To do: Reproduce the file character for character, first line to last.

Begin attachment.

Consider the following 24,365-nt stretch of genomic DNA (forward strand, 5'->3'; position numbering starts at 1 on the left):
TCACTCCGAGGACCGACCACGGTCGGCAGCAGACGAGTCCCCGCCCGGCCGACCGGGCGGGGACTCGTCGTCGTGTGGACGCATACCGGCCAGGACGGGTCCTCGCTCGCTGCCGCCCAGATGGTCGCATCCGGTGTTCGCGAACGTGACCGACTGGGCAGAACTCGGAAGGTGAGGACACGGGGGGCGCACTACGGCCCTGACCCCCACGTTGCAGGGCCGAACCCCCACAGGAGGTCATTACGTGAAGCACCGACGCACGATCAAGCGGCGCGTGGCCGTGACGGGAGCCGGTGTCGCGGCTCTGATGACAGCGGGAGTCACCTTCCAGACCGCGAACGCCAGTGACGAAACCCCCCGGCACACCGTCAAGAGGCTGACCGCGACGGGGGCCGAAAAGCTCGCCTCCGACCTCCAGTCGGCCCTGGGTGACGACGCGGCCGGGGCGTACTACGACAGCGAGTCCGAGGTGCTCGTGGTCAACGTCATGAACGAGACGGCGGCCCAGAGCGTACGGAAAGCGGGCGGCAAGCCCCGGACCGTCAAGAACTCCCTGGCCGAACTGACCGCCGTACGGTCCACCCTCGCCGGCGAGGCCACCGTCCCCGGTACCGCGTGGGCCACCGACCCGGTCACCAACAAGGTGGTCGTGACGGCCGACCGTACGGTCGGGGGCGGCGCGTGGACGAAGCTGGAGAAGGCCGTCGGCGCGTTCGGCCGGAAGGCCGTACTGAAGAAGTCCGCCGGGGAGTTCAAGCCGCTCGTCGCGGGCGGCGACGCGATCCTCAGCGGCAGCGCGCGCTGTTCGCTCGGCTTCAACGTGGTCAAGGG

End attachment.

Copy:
Consider the following 24,365-nt stretch of genomic DNA (forward strand, 5'->3'; position numbering starts at 1 on the left):
TCACTCCGAGGACCGACCACGGTCGGCAGCAGACGAGTCCCCGCCCGGCCGACCGGGCGGGGACTCGTCGTCGTGTGGACGCATACCGGCCAGGACGGGTCCTCGCTCGCTGCCGCCCAGATGGTCGCATCCGGTGTTCGCGAACGTGACCGACTGGGCAGAACTCGGAAGGTGAGGACACGGGGGGCGCACTACGGCCCTGACCCCCACGTTGCAGGGCCGAACCCCCACAGGAGGTCATTACGTGAAGCACCGACGCACGATCAAGCGGCGCGTGGCCGTGACGGGAGCCGGTGTCGCGGCTCTGATGACAGCGGGAGTCACCTTCCAGACCGCGAACGCCAGTGACGAAACCCCCCGGCACACCGTCAAGAGGCTGACCGCGACGGGGGCCGAAAAGCTCGCCTCCGACCTCCAGTCGGCCCTGGGTGACGACGCGGCCGGGGCGTACTACGACAGCGAGTCCGAGGTGCTCGTGGTCAACGTCATGAACGAGACGGCGGCCCAGAGCGTACGGAAAGCGGGCGGCAAGCCCCGGACCGTCAAGAACTCCCTGGCCGAACTGACCGCCGTACGGTCCACCCTCGCCGGCGAGGCCACCGTCCCCGGTACCGCGTGGGCCACCGACCCGGTCACCAACAAGGTGGTCGTGACGGCCGACCGTACGGTCGGGGGCGGCGCGTGGACGAAGCTGGAGAAGGCCGTCGGCGCGTTCGGCCGGAAGGCCGTACTGAAGAAGTCCGCCGGGGAGTTCAAGCCGCTCGTCGCGGGCGGCGACGCGATCCTCAGCGGCAGCGCGCGCTGTTCGCTCGGCTTCAACGTGGTCAAGGG